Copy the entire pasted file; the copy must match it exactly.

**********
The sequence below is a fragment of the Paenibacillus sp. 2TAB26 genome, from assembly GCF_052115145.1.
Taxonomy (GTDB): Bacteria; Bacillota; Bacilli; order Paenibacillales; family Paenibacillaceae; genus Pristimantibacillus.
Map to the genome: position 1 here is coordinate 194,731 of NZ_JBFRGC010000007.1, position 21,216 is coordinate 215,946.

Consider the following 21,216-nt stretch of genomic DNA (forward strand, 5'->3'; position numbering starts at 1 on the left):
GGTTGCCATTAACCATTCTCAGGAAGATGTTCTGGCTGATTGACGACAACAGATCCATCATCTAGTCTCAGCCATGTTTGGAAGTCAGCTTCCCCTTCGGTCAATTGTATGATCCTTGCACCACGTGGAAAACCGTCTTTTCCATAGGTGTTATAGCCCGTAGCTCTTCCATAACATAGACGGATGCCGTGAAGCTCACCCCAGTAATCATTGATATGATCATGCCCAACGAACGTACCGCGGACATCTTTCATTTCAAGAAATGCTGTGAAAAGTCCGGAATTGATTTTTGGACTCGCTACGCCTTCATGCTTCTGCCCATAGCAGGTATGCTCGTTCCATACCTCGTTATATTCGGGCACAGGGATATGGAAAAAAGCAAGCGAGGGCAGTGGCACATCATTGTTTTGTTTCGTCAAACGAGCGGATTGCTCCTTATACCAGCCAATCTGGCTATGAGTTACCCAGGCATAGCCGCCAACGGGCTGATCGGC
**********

The sequence below is a fragment of the Paenibacillus sp. 2TAB26 genome, from assembly GCF_052115145.1.
Taxonomy (GTDB): Bacteria; Bacillota; Bacilli; order Paenibacillales; family Paenibacillaceae; genus Pristimantibacillus.
Map to the genome: position 1 here is coordinate 194,731 of NZ_JBFRGC010000007.1, position 21,216 is coordinate 215,946.

Consider the following 21,216-nt stretch of genomic DNA (forward strand, 5'->3'; position numbering starts at 1 on the left):
GGTTGCCATTAACCATTCTCAGGAAGATGTTCTGGCTGATTGACGACAACAGATCCATCATCTAGTCTCAGCCATGTTTGGAAGTCAGCTTCCCCTTCGGTCAATTGTATGATCCTTGCACCACGTGGAAAACCGTCTTTTCCATAGGTGTTATAGCCCGTAGCTCTTCCATAACATAGACGGATGCCGTGAAGCTCACCCCAGTAATCATTGATATGATCATGCCCAACGAACGTACCGCGGACATCTTTCATTTCAAGAAATGCTGTGAAAAGTCCGGAATTGATTTTTGGACTCGCTACGCCTTCATGCTTCTGCCCATAGCAGGTATGCTCGTTCCATACCTCGTTATATTCGGGCACAGGGATATGGAAAAAAGCAAGCGAGGGCAGTGGCACATCATTGTTTTGTTTCGTCAAACGAGCGGATTGCTCCTTATACCAGCCAATCTGGCTATGAGTTACCCAGGCATAGCCGCCAACGGGCTGATCGGC